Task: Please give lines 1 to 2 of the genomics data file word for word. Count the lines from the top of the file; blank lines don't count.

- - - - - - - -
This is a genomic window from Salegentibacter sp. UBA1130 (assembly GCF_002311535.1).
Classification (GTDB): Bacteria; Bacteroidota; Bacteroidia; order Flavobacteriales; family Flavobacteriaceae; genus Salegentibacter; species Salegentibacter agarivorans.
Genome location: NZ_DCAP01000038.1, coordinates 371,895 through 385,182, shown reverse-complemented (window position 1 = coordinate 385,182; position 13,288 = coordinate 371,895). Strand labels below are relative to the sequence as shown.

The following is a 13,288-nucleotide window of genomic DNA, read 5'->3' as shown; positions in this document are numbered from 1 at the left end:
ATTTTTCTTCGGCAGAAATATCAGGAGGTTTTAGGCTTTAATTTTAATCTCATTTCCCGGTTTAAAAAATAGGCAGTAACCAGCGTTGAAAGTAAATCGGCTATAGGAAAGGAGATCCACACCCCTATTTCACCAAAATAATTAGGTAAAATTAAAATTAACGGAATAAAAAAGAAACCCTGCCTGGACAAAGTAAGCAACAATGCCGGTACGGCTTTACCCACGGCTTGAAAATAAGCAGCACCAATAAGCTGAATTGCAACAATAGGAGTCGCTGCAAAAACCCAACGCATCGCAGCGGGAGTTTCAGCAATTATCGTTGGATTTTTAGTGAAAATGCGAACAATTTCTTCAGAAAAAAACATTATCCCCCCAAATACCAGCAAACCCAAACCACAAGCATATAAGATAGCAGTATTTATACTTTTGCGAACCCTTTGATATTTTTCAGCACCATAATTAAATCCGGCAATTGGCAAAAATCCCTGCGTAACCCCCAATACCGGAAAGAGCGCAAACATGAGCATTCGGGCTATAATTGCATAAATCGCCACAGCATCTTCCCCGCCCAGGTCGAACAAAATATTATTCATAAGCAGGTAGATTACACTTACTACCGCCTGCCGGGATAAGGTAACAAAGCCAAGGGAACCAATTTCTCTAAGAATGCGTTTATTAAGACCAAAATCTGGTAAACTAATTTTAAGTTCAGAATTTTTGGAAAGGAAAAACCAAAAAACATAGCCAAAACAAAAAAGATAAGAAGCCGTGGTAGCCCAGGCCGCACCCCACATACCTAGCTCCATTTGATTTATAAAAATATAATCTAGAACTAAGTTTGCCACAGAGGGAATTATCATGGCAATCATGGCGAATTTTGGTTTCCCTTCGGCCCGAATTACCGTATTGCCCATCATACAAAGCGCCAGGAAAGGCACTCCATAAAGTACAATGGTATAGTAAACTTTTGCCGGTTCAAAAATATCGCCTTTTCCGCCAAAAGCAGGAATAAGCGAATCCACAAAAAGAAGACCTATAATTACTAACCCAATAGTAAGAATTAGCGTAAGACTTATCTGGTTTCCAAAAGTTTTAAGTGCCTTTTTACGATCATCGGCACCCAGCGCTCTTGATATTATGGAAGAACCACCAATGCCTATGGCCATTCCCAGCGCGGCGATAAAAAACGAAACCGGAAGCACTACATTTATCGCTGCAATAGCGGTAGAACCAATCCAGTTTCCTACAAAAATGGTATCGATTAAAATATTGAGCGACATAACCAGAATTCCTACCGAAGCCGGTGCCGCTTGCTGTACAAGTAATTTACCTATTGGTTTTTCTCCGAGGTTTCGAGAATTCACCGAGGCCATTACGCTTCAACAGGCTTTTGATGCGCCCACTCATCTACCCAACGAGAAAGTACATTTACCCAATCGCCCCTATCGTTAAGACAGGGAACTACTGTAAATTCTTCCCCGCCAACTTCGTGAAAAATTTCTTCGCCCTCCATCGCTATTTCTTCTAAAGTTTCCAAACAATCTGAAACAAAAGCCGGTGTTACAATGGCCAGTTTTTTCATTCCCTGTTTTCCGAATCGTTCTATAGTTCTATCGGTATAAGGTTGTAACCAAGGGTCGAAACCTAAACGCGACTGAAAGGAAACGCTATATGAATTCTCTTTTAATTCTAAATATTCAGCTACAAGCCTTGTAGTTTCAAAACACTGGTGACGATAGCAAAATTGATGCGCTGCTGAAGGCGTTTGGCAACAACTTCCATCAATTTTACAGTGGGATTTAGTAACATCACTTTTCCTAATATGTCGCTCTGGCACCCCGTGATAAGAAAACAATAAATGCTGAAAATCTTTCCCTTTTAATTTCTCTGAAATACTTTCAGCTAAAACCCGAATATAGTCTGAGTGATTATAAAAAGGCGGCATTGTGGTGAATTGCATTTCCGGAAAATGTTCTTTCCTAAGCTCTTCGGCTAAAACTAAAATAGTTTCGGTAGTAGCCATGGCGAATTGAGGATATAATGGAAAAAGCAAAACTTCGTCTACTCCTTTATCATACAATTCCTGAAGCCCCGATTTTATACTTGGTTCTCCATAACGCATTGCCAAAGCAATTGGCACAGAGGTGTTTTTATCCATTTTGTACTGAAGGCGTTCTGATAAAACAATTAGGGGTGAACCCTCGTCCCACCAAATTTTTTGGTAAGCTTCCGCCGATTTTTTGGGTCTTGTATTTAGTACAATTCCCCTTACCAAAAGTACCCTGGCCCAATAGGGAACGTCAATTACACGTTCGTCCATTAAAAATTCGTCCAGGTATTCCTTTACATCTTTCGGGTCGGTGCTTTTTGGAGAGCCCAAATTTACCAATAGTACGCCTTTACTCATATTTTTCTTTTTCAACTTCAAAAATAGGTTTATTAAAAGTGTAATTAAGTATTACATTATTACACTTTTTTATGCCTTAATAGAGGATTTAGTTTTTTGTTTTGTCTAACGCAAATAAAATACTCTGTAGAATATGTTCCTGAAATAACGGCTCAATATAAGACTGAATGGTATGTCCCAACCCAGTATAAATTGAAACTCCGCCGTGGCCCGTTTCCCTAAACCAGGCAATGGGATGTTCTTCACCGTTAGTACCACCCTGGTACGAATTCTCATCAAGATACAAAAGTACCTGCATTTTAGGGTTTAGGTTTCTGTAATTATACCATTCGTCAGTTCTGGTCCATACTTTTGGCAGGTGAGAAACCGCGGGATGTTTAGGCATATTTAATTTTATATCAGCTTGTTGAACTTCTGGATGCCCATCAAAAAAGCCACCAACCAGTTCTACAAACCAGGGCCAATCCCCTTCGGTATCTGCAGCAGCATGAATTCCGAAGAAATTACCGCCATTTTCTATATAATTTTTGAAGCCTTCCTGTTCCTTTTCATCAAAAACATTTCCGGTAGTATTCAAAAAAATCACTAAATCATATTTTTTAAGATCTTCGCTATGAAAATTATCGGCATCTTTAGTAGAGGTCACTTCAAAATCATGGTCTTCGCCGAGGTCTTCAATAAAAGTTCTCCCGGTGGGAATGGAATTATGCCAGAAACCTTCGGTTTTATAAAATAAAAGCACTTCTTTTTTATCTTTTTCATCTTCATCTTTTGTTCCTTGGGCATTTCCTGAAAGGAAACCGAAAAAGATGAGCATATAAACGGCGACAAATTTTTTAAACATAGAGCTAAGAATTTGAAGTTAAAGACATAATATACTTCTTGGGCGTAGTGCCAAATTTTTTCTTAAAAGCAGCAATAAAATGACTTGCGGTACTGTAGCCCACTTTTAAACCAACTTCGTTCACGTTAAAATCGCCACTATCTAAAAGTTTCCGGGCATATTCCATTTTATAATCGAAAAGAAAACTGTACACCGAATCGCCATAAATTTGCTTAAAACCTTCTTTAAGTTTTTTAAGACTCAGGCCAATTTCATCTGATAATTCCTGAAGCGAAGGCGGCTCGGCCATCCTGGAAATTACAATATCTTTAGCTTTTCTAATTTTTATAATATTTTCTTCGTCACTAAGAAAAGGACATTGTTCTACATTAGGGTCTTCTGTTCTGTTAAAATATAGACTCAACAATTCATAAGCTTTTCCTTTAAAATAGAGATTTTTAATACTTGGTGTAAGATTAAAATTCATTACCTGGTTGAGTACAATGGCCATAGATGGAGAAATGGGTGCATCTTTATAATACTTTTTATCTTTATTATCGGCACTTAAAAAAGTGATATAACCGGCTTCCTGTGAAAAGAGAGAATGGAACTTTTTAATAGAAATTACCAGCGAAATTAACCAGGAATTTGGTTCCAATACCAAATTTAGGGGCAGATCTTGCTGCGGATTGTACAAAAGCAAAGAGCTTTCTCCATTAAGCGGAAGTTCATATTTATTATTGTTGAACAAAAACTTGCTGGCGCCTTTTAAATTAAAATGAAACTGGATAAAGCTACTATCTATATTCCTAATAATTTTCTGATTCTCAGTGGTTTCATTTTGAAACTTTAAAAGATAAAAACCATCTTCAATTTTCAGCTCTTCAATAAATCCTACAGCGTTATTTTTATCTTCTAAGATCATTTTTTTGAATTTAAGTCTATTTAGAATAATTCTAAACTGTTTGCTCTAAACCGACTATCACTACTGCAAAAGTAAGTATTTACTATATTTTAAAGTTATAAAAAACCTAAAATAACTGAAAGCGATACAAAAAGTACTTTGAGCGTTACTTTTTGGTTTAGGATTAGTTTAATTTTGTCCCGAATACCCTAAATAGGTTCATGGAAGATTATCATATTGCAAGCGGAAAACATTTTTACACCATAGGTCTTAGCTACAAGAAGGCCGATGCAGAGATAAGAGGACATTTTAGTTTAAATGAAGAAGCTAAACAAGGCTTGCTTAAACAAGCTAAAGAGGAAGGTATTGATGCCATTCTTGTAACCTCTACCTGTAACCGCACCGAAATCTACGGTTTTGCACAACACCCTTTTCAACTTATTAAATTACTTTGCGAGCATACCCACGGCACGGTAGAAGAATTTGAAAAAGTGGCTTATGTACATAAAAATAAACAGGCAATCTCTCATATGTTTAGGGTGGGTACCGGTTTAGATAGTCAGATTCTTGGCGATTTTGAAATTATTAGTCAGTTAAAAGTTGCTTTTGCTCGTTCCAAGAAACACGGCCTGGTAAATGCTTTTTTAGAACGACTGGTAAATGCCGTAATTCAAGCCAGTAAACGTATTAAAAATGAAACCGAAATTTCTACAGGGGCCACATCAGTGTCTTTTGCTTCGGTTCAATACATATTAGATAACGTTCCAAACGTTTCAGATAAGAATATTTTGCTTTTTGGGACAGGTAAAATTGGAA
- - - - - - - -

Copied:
This is a genomic window from Salegentibacter sp. UBA1130 (assembly GCF_002311535.1).
Classification (GTDB): Bacteria; Bacteroidota; Bacteroidia; order Flavobacteriales; family Flavobacteriaceae; genus Salegentibacter; species Salegentibacter agarivorans.